Saturday, November 02, 2019

DIY Rainbow Halloween Costume

You guys know how much I love making costumes and this year's projects were no different. Emma is in love with this crazy getup. Let's dive right in to her rainbow costume. 

Here was our mock-up: a  white cloud skirt topped by a separate rainbow tunic and a sun crown. Pink tights and a white leotard complete the costume. 

She fell off the stool directly after this photo was taken. No harm done though - this kid is tough!

You'll notice that she has two crowns: her fancy, formal glittery burning sun crown and the soft, yet comfortable everyday crown. The formal one is a bit to unreliable for trick or treating so we made a second version that will likely stay attached to her noggin. 

 Ahem. Problem illustrated.


Rainbow Tunic & Cloud Skirt
Felt: 1 yard for tunic (red, in this case), 
Felt:1/2 yard each of rainbow colors (Sometime fabric stores sell individual sheets, which can be pieced together)
Felt:1/2 yard white for clouds
Velcro (for closing sides)
Tissue paper (optional) for tracing the rainbow pattern
Hot Glue Gun
Elastic for Skirt
White Tulle (3+ yards)
Sewing machine

Crown Materials
Fire Crown: Stiff glitter cardstock, plastic headband, hot glue, wire or wood supports
Comfy Crown*: Thick gold fabric, hot glue, wire

*Find the firmest, thickest material you can. Mine was from the clearance section and was similar to a vinyl tablecloth material with a felt backing. Even so, it required wire (glued between two layers) to keep the prongs upright. 

Using an existing shirt, trace a pattern onto the felt tunic. Because felt doesn't stretch, make it a generous measurement. Fold felt in two and cut out, leaving you with front and back tunics. Use a strip of extra felt as a side and glue together, leaving one side open (to be velcroed at a later stage). Sew tops of shoulders together. 

Trace your pattern onto the tissue paper. After laying the paper down on the felt, trace only the outside of the pattern, so that each color is a solid half circle, instead of a thin curved band.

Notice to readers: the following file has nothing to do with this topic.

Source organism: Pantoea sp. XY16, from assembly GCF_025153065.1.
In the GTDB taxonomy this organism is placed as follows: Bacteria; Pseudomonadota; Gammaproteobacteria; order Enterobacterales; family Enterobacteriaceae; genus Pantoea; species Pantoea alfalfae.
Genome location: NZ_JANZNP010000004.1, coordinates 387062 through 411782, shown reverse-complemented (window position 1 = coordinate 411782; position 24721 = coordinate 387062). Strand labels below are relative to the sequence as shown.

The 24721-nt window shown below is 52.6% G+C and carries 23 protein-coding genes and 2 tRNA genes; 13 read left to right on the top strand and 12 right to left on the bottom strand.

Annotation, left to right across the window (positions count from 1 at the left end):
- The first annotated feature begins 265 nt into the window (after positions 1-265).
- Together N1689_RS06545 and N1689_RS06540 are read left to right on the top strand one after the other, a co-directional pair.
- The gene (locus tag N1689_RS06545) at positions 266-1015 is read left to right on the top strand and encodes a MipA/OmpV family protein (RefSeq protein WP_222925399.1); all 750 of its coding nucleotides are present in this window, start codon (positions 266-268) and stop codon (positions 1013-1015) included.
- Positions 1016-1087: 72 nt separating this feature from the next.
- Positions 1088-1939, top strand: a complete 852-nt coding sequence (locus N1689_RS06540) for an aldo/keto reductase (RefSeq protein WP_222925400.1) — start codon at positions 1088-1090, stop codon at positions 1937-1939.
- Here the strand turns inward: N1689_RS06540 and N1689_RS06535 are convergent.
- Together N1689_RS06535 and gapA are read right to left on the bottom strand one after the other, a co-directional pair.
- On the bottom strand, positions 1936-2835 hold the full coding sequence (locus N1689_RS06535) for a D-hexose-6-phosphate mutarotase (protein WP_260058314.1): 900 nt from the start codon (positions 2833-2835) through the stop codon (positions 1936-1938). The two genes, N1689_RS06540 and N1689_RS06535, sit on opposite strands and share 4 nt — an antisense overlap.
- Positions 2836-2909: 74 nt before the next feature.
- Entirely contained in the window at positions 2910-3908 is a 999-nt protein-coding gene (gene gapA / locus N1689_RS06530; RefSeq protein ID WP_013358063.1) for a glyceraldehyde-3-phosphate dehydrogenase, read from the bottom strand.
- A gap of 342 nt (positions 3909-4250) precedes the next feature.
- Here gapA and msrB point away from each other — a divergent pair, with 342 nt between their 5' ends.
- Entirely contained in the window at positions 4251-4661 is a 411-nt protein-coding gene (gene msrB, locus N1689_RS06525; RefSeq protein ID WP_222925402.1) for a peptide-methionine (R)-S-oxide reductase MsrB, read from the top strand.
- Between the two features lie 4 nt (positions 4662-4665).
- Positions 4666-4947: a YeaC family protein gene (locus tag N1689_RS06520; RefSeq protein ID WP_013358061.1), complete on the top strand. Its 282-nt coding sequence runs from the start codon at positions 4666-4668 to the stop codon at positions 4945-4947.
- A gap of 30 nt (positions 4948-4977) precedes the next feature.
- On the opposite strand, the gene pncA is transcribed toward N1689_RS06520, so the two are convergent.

Assemble your felt in the correct order to make sure you have enough. Cut out the pattern and glue each layer together. Trim excess. 

Note: You'll see that my light pink is too short. Fortunately, plan on big fluffy white clouds to cover any gaps in your felt. I ended up trimming the whole bottom by a few inches because Emma thought the rainbow was too tall. 

Draw a cloud onto the white felt. For added stability, glue two layers together to stiffen. I only had extra red felt so our clouds have a red backing. Sew velcro onto the tunic to secure the sides. 

Measure your child's waist and buy a generous amount of elastic. Joann's fabric sells a Dritz metallic elastic that I used on this project. Any extra can be used to make wrist cuffs. 

Pleats are tricky and I don't have a great way to go about explaining them - I'd recommend heading over to this site for a quick tutorial. Additionally, you could skip the elastic and sewing altogether and go with this tutu version

Because she'll always wear this skirt over a leotard, I didn't bother to line the waistband. You'd definitely want to do this if your child was going to wear it against his/her skin. Additionally, I used two thicknesses of tulle/netting, but no liner. Again, you'd want to do this if your child was going to wear it without tights/leggings/leotard. 

Here is the template for the first crown: I made it out of stiff glittery cardstock with a heavy dose of hot glue and chopsticks(!) on the back to give it structure. It's glued to a plastic headband. I blew up the template and printed it across two sheets of paper. From there trace onto the glitter cardstock and cut out with scissors or an xacto knife. 

A few notes: The back of my crown looks rough. I used wooden skewers to give it strength and it looks messy. In the end, I got tired of fiddling with it, sprayed the entire thing silver with spray paint, and called it good enough. A thicker paper (or multiple sheets) might solve the tendency of the prongs to curl. 

The comfy crown template can be found here. I traced mine onto gold fabric, adding a few extra crown prongs. I found that it worked to cut out two of the exact same crown shape and then glue together to provide a version that was able to stay upright. 

Once the templates are cut, add wire for strength and then glue the whole thing together in a gold fabric sandwich. My backing wasn't a perfect match - it's smaller than the front so that you can't really see the backing when the crown is on the head.